You enter through The Shanty, an industrial-cozy bar (yes, such a thing exists) with gin-inspired light fixtures and a view into the distillery, which at present is essentially a large, industrial space that would certainly be familiar, though not identical, to anyone who has been on a brewery tour.  The difference, of course, is the sparkling new still, custom-made in Germany.  Eventually, rye whiskey will begin here, but in the meantime, there are two varieties of really rather wonderful gin being produced: Perry’s Tot and Dorothy Parker.  The former, were it made in Plymouth, would carry that town’s name, while the latter is a more ‘American’ gin, with a few unusual botanicals like hibiscus in the mix (and isn’t it nice to see a drink named after a woman famous for her wit, rather than her other attributes?).  After touring the distilling operation, we repaired back to the bar, where we got to sample both to fine effect, both alone and in some of the unique cocktails developed by the team there. While I’m normally just a beer drinker, gin is one of the few spirits I do enjoy from time to time, and it was certainly a pleasing experience to taste two that really had a definite (and very distinct) flavor and character (especially on the ‘botanicals’ front).

Future plans include some collaborations with the Brooklyn Brewery (at least insofar as using some of their barrels for aging projects), and the long-term goal, as mentioned above, is whiskey. The gin is certainly much more than a stopgap measure, and while The Shanty is no 30-tap beer bar, it does reserve the beer taps for the good stuff; on our visit, there was a Brooklyn Brewery special release as well as a one-off from a smaller Long Island brewery.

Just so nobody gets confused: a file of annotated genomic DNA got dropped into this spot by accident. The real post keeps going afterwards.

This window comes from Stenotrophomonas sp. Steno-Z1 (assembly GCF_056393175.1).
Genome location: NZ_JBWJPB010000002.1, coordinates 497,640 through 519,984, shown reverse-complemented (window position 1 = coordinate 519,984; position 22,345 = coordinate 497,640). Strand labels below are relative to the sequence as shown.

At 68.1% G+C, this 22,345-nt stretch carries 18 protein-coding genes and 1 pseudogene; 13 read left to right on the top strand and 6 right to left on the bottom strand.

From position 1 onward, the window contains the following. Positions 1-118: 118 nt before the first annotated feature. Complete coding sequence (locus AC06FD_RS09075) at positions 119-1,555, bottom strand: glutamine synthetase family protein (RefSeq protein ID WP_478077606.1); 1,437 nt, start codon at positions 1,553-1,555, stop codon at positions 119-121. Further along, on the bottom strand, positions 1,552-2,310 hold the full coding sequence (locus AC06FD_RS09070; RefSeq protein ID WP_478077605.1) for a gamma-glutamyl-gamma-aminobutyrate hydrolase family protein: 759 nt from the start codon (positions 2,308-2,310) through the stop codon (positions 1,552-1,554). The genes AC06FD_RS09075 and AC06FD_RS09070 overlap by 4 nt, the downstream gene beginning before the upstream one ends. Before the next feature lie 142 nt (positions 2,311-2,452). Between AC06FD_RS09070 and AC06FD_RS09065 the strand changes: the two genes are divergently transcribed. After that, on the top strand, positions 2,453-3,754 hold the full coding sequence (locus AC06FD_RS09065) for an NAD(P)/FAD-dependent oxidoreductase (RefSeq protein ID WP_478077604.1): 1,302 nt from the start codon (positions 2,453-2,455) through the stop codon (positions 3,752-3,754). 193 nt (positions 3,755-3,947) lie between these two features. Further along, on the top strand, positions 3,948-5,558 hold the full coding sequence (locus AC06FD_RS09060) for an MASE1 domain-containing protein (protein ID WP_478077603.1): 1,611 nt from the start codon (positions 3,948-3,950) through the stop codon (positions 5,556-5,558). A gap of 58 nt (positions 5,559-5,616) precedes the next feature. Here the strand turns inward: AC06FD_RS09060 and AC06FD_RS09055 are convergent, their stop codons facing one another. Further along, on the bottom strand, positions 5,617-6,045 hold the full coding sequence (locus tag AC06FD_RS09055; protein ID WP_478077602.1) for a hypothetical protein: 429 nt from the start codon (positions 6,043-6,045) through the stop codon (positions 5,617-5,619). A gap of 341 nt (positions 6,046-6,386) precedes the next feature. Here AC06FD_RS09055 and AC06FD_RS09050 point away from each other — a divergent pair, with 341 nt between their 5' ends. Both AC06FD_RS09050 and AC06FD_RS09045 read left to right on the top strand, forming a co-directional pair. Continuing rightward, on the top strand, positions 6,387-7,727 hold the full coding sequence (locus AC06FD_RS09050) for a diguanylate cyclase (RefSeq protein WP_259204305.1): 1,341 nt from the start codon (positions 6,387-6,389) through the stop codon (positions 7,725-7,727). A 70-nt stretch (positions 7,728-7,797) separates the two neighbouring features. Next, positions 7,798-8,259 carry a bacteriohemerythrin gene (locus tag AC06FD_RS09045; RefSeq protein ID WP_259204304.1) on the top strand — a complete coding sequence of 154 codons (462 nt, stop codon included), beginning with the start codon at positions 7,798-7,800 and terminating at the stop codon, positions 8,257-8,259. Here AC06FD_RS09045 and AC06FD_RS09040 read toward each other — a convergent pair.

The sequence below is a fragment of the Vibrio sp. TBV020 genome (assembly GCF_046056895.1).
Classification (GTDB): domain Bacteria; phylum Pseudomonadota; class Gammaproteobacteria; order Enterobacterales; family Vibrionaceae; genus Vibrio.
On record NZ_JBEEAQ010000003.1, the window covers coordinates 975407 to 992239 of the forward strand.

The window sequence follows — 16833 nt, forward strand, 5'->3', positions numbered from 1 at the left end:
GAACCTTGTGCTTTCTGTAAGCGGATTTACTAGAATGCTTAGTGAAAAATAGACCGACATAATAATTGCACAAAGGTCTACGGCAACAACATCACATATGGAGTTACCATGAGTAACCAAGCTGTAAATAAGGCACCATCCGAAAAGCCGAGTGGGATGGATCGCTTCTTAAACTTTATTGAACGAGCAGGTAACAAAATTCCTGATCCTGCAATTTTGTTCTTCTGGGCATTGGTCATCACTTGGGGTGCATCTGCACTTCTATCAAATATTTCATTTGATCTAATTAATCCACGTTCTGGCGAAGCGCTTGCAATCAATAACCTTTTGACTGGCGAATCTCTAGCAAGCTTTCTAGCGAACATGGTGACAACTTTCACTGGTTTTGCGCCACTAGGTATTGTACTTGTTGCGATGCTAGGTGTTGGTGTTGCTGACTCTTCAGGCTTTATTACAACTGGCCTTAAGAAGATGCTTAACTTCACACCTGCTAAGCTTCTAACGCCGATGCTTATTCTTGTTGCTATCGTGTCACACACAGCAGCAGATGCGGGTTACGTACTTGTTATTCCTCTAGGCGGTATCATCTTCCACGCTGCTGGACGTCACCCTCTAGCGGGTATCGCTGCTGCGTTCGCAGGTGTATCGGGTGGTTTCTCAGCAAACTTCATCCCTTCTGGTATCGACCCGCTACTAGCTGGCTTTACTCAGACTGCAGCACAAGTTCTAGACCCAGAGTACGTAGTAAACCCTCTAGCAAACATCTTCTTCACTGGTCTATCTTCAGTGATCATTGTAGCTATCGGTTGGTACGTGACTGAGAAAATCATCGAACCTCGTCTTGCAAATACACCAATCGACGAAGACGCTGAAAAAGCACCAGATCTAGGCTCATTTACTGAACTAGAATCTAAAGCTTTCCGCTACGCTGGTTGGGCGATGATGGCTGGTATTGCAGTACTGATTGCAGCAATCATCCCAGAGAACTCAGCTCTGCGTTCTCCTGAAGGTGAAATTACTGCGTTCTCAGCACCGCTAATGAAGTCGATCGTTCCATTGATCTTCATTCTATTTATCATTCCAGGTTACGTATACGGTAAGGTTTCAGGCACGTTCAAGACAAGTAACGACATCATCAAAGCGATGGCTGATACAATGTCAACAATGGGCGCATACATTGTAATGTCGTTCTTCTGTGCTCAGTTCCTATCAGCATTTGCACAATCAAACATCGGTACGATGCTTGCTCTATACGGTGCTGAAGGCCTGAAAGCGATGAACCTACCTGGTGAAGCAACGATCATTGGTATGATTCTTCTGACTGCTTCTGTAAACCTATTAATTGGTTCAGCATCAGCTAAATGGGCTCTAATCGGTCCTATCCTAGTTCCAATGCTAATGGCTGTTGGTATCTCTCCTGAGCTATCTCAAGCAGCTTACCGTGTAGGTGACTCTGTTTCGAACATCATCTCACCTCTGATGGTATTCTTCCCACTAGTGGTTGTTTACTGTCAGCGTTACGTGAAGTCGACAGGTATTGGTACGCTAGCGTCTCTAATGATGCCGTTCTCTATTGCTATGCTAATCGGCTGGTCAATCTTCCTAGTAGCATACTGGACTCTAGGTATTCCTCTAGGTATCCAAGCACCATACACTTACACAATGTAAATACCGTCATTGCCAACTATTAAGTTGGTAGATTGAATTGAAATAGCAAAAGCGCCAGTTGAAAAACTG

You should most definitely get on the small batch distilling train now, so you can say you liked everything before it went mainstream – and if you’re a cocktail bar, you should be ordering the gin now – it’s tremendous.

Beer Places: ChurchKey, Washington, DC

ChurchKeyAfter previous highly-successful visits to their sister restaurant, Rustico, in Alexandria, VA, we finally managed to fit in a visit to ChurchKey, which opened last year to great acclaim.   Unlike some revered beer destinations that don’t quite live up to perhaps unrealistic hype, ChurchKey exceeded all expectations.  The interior is laid-back in design, yet sleek, with tables by the window and cozy raised booths near the fifty-plus tap bar, which is clearly the focal point.

And it’s a thoroughly-impressive tap list, helpfully laid out in categories that are equally approachable by hardcore beer geeks as well as the uninitiated (one minor complaint – that list could be updated more frequently on their website).  Information for each beer includes the brewer, style, origin, ABV, ideal serving temperature and usual serving glass, although each item was also available as a 4oz taster (even the five cask ales) – something our party made much use of.   But the bottle list is not to be overlooked – it contains well-curated rarities from around the world as well as traditional favorites; you know it’s good when it comes in a binder, and you don’t have to go to your fourth pick to actually get something that’s in stock.   Given the weather in DC in summer, finding Professor Fritz Briem 1809 Berliner Weisse on tap was certainly welcome; having a waiter who understood ‘and I’d like the woodruff on the side’ was even better; indeed, the service was outstanding throughout our visit (something that isn’t always true when you bring a small child with you, even at a quiet lunchtime).

The food is also very tasty and should not be overlooked, but you’re no doubt wondering which beers were top of the list on this visit.  Schlafly Pumpkin Ale offered a spicy fall preview, while Ommegang Cup O Kyndnes was an unusual combination of heather, malty and peaty goodness.  Although we tried a wide variety (thanks, again to the handy 4 oz tasters), one of my favorites was Brewster’s Brewery Mata Hari – something that will be receiving its own review in the near future.

So while there is not a terribly convenient Metro stop by ChurchKey, you should still seek it out if you happen to be in the District; there’s something for every palate or mood, and the friendly, well-trained staff make a visit even more pleasant – it’s all rather tremendous.

ChurchKey
1337 14th Street Northwest
Washington, DC 20005-3610